Billionaire investor Ray Dalio doubled down on his claim that “cash is trash,” especially while the U.S. Federal Reserve continues to run the money press and promises to keep interest rates low while the economy weathers the novel coronavirus.
CARR: “Cash carries a high risk of loss with no opportunity for rewards. Cash is trash in this environment.”
Earlier this week Dalio, who founded Bridgewater Associates, appeared on the social media forum Reddit in an “Ask Me Anything” event where he answered many questions about the current state of the economy and markets amid the COVID-19 pandemic.
Dalio had claimed “cash was trash” back in January when he called for investors to dive into markets, which in hindsight wasn’t the best call considering the recent market crash that saw Bridgewater’s Pure Alpha Fund II lose around 20% of its value by March 14.
But Dalio is sticking to his guns.
“Please remember that while it doesn’t move around in value as much as other assets, there is a costly negative return to it,” Dalio wrote on Reddit when asked about cash as an investment.
“So I still think that cash is trash relative to other alternatives, particularly those that will retain their value or increase their value during reflationary periods (e.g., some gold and some stocks).”
Banyan Hill Publishing’s Michael Carr thinks that while investors understand basic concepts like inflation, there’s more to it.
“A dollar in a checking account today will be be worth a dollar in the future, but it will buy less in the future. This is the risk of loss many investors understand,” said Carr, editor of
“But there’s a hidden cost of cash that Dalio seems to be highlighting. That’s the opportunity cost of cash. If you have cash in a checking account delivering a 0% return and Treasury bonds deliver a total return of 10% as interest rates drop, the opportunity cost of cash is 10% compared to bonds.”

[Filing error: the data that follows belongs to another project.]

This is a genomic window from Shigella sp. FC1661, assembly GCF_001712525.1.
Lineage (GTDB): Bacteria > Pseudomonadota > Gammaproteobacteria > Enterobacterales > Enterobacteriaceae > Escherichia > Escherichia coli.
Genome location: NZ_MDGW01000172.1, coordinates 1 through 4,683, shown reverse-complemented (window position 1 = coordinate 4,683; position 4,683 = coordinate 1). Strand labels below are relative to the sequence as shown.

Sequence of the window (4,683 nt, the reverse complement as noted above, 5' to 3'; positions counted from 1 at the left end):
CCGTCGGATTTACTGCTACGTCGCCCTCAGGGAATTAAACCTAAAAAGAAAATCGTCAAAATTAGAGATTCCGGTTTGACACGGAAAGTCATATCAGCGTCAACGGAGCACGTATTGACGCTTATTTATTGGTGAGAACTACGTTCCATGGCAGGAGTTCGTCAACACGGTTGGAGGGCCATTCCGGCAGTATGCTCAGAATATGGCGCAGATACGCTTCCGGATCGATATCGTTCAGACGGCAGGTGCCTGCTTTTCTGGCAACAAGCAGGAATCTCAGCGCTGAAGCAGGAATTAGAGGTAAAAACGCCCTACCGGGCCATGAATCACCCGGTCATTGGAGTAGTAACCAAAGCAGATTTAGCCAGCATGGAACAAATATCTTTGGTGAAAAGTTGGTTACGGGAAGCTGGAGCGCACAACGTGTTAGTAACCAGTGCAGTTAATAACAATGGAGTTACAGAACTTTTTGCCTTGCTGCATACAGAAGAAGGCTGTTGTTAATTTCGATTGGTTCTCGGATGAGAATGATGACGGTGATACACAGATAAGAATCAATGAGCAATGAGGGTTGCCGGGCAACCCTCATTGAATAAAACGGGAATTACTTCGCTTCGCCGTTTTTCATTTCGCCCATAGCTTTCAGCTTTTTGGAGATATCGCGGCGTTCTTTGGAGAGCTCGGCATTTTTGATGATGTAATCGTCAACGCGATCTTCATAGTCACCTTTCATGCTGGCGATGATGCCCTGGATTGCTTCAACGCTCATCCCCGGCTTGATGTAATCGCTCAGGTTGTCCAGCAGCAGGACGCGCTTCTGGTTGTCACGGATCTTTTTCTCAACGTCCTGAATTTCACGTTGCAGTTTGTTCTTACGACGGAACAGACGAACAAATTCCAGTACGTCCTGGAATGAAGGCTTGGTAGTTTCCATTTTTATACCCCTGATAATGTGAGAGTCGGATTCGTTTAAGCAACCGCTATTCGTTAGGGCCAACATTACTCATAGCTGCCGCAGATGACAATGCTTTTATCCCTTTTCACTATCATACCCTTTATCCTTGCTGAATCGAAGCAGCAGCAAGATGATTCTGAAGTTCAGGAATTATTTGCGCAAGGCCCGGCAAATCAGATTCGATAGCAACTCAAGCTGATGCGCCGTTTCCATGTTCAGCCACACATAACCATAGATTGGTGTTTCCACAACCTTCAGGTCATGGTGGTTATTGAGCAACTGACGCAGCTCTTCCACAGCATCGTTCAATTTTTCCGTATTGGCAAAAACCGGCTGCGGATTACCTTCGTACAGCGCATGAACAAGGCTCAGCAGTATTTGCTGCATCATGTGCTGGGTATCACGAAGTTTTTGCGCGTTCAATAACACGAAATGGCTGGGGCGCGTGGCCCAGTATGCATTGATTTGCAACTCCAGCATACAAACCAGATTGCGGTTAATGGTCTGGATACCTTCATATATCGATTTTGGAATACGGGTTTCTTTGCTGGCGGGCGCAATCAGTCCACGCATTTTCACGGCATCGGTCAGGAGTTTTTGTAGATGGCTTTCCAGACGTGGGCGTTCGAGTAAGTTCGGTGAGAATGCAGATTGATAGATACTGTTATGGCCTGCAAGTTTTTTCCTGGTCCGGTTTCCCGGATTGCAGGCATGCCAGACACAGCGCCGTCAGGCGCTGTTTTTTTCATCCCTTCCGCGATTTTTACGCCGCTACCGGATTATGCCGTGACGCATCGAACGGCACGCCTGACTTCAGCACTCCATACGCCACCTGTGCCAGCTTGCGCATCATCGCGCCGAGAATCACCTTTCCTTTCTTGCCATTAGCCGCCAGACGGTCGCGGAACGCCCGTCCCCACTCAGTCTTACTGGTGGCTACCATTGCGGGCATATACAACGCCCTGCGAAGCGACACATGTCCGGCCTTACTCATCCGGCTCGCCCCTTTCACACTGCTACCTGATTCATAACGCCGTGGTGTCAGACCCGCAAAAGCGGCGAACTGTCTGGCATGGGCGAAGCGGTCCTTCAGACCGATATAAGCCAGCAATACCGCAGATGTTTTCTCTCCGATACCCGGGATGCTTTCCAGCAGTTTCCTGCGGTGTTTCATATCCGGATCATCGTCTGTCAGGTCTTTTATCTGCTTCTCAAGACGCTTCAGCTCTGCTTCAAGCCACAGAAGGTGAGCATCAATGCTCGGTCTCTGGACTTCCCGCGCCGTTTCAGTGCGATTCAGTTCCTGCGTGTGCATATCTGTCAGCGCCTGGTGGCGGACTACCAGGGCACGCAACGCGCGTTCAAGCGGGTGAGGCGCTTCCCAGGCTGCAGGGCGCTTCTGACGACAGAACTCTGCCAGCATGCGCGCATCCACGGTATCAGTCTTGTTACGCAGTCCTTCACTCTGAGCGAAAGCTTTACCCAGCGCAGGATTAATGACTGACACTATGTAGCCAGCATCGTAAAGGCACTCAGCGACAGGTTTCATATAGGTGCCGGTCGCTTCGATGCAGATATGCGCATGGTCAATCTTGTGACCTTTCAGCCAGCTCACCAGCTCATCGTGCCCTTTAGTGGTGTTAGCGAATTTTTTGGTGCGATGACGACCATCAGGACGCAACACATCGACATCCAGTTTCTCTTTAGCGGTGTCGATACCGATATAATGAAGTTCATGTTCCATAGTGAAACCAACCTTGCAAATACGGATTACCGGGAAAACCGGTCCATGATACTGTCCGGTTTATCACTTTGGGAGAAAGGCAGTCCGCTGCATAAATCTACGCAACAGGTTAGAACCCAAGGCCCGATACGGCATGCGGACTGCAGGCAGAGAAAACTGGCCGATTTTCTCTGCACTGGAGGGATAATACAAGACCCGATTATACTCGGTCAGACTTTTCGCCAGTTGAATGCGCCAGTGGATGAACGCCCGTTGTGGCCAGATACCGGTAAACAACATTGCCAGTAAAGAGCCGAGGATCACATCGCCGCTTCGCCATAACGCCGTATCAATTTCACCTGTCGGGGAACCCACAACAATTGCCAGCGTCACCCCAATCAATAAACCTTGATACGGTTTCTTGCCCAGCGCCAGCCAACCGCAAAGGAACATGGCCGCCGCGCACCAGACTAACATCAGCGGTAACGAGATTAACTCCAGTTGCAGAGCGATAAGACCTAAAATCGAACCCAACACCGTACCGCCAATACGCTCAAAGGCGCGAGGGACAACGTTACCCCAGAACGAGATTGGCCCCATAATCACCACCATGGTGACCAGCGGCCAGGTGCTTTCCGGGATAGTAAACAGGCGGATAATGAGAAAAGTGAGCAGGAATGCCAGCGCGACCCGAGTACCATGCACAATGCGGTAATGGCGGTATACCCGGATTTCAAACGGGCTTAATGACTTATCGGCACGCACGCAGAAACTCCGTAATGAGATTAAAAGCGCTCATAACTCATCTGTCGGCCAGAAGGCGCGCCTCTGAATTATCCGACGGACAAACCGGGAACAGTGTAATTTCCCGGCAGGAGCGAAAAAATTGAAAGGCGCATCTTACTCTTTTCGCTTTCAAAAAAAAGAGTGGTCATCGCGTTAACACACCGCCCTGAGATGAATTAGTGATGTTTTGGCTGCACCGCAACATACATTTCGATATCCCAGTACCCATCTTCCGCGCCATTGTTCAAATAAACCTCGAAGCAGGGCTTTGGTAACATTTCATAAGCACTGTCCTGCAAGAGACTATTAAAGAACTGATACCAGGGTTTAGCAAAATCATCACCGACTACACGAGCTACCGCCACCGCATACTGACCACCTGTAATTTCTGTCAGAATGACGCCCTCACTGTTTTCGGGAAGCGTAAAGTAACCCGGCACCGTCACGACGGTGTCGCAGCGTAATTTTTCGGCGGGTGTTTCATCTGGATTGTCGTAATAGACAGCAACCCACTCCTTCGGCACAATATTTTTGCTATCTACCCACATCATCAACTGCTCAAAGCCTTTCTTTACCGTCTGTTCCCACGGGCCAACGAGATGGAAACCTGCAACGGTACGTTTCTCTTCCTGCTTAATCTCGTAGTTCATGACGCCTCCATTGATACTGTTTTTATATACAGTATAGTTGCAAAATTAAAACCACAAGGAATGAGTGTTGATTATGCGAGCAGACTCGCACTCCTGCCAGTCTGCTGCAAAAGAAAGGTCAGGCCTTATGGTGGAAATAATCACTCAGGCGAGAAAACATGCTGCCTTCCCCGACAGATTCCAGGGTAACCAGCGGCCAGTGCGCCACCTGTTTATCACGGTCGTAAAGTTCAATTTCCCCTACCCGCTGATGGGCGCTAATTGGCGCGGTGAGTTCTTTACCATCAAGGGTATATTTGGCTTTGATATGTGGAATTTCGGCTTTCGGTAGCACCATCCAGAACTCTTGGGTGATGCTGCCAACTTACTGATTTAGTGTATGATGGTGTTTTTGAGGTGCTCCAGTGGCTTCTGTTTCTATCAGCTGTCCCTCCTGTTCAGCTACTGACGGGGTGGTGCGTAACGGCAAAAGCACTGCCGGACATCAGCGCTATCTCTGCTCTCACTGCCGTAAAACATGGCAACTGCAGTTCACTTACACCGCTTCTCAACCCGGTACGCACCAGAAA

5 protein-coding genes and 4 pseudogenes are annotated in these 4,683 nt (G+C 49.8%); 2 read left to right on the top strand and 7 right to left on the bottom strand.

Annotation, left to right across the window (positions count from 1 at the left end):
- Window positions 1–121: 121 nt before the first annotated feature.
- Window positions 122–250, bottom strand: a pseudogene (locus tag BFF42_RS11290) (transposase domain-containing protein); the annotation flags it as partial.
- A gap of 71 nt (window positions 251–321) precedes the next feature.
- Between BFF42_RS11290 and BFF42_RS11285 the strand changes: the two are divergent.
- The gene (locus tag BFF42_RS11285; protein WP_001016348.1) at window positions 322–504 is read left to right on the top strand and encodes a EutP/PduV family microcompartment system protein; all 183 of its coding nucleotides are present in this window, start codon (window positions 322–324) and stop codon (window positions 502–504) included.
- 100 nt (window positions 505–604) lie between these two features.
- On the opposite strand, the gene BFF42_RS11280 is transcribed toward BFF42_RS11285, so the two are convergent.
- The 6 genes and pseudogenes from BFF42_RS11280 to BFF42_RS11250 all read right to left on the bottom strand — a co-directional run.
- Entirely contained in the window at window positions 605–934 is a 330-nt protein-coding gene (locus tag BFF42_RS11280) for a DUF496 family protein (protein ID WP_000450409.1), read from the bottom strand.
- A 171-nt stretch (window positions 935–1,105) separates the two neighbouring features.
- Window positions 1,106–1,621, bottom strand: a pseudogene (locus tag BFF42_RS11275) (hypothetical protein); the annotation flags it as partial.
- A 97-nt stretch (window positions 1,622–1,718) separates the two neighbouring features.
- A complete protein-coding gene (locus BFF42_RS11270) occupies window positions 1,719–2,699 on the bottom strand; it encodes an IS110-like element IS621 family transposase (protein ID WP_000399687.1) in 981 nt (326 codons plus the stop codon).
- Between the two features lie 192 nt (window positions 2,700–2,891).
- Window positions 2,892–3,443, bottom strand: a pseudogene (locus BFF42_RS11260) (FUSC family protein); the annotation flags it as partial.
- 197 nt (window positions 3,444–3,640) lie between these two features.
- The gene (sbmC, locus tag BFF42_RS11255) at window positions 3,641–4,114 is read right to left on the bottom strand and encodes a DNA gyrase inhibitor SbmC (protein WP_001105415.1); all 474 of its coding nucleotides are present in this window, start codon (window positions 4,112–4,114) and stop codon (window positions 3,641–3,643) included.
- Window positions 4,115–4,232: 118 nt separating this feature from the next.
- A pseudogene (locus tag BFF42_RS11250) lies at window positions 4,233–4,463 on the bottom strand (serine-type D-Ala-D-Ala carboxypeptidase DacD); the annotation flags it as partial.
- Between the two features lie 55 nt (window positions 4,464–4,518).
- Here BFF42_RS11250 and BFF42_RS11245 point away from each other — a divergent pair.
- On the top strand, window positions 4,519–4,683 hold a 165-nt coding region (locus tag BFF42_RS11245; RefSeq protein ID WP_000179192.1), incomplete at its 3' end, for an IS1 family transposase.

And Carr agrees that in this environment cash is not a good investment vehicle.
“After all markets crashed in the past couple of months, returns are promising in many assets,” Carr said. “Holding cash guarantees missing those returns and on a risk-reward basis, cash carries a high risk of loss with no opportunity for rewards. Cash is trash in this environment.”
While Dalio thinks cash is trash as an investment, he recognized how important the U.S. dollar is right now as demand for cash is creating a “short squeeze” on the currency.
“I believe that because the dollar is now the world’s currency and most people borrow, save, and transact in it, that the world desperately needs dollars and, as a result, there is a global shortage of them, which supports the dollar,” Dalio wrote. “Having the world’s printing press to produce the world’s currency is the equivalent of having the world’s most important asset, especially in times when so many people need the world’s money.”
Editor’s note: Do you think “cash is trash” as an investment vehicle in this environment?